The shutter speed is what controls how long your camera needs to take the photo. Set up your shutter speed to be between 10 and 30 seconds. You’ll want the shutter speed to be longer if it is darker outside. If you’re near other buildings or a campfire, then you might try a shutter speed that is closer to ten seconds.

3. Set Your Aperture

Aperture is essentially how big the eye of your camera is. In order to take in as much light from the Northern Lights as possible—and capture the most vivid photographs—you will want the largest ‘eye’ possible. To control the aperture, you need to change your camera’s f-stop. Anywhere from 3.5 to 1.8 will work nicely.

4. Set Your ISO

Finally, the last setting we need to worry about is our ISO. This is what controls the camera’s sensitivity to light. Set your ISO to either 3200 or 6400 so your camera can pick up the beauty of the Northern Lights no matter how dark it is outside.

5. Use A Tripod

Unless you want your photos of the Northern Lights to look like a giant smear, you’ll want to use a sturdy tripod. This will ensure you do not shake the camera while it is capturing the image.

6. Use A Remote

If you choose to use your finger to push down on the shutter on the camera, you might cause the camera to shake slightly. This can also cause your image to blur. It happened to me, and it made it very difficult to remain completely still and capture the crisp image I wanted to take home. To avoid any shaking of the camera, use a remote to snap the photo.

7. Flash or No Flash?

If you choose to use your camera in Auto mode, then it is likely the camera will sense the scene is too dark and try to use a flash. But unfortunately, the flash will not illuminate the Northern Lights, leaving you with photos of a black sky and likely frustrated travel companions.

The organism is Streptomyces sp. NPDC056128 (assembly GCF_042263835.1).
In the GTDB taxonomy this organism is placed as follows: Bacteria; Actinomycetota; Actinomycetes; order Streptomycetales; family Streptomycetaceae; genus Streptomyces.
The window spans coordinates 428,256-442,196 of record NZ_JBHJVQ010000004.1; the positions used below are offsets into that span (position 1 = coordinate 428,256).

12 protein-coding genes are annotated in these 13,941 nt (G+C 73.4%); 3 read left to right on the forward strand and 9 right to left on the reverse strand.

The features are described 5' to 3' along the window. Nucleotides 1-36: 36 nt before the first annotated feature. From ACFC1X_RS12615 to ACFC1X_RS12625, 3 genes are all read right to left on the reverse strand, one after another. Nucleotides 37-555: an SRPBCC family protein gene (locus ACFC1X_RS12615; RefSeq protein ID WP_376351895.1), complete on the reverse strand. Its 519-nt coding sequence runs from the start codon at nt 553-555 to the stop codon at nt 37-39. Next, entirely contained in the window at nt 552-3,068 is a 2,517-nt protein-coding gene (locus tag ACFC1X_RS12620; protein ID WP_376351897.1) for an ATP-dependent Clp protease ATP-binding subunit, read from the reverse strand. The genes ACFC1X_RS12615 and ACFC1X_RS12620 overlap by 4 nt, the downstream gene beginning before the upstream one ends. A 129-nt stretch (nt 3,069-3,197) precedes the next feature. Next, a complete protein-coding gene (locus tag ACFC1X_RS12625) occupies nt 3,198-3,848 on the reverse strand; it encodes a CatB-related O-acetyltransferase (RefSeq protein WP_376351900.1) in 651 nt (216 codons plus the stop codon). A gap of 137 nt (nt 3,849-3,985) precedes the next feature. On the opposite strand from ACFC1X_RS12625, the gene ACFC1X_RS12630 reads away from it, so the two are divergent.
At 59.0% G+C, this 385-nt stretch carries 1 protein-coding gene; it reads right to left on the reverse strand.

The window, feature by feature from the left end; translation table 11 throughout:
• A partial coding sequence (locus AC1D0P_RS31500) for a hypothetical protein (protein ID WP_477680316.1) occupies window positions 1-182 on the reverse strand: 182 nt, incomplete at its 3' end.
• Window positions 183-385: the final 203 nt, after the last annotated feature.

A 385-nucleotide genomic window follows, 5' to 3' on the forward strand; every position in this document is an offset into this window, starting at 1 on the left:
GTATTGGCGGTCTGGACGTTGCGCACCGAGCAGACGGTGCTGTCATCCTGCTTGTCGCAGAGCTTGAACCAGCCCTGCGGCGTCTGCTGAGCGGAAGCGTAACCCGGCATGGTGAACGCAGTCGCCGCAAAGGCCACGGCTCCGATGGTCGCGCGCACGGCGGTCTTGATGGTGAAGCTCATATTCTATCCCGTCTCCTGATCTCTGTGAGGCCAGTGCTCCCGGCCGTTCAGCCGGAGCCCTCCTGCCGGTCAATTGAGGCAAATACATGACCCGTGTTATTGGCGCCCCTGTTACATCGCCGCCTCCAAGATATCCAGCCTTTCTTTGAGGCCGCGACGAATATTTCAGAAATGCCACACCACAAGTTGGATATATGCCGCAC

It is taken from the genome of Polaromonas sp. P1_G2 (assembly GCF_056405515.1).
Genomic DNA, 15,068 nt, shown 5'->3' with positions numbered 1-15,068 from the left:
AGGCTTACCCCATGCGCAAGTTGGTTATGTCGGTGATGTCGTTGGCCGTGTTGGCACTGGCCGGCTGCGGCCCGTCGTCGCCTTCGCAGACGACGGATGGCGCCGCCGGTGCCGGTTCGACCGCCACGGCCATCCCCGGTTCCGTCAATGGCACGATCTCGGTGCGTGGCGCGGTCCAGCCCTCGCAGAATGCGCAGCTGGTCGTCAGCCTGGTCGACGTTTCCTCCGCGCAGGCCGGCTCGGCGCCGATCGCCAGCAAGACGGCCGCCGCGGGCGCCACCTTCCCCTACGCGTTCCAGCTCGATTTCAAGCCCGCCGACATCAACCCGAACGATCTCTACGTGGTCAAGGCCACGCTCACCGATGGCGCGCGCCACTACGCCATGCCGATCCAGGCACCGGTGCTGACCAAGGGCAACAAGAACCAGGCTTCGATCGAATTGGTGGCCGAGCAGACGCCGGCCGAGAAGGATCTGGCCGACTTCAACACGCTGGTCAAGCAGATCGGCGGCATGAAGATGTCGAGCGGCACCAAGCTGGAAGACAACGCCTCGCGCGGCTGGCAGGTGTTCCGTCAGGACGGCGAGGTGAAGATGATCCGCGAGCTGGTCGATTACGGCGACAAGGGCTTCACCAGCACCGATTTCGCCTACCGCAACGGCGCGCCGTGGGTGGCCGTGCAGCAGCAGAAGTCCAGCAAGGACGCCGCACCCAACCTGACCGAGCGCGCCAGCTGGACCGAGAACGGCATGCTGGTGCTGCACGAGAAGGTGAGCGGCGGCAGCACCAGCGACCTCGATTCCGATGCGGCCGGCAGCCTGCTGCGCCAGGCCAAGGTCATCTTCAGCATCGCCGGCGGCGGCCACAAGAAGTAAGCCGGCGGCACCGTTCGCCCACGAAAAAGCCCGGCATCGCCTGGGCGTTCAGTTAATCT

That said, if you want a photo of you standing in front of the Northern Lights, then you will likely need to use the flash so that you can see your face. Leave your camera settings as we set them up above but in combination with the flash. Then, be sure to stand super still for the entire 20 seconds it takes your camera to take the photo!

8. Can I Use My iPhone?

If you still don’t like the idea of toting a DSLR camera with you on your big Arctic adventure, you can try to use your iPhone to document the experience. And of course, there’s an app for that. The Northern Lights Photo Taker enhances your iPhone camera for the sole purpose of helping you take better photos of the Northern Lights. There are three presets to the app based on how strong the Aurora appears—all you have to do is tap the button that corresponds. While it might not be a substitute for a DSLR camera, it is certainly worth a try.

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Image Credit: A Cruising Couple

Additional Tips:

– It might sound self-explanatory, but be sure to bundle up! You don’t want the cold temperatures to ruin this once-in-a-lifetime experience. I recommend wearing tight-fitted gloves underneath a large, insulated mitten. The mittens will keep your hands warm and dry, but the gloves will allow you to take photos without fumbling around.

– Pack extra battery packs and memory cards. Again, you would be surprised how many stories we’ve heard where a traveler’s iPhone dies, quickly putting an end to their Northern Lights photography.

Above all else, remember to enjoy the memorable and unique experience of witnessing the Aurora Borealis. Whether or not you capture that National Geographic worthy photo isn’t as important as taking home memories to last a lifetime.

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Image Credit: A Cruising Couple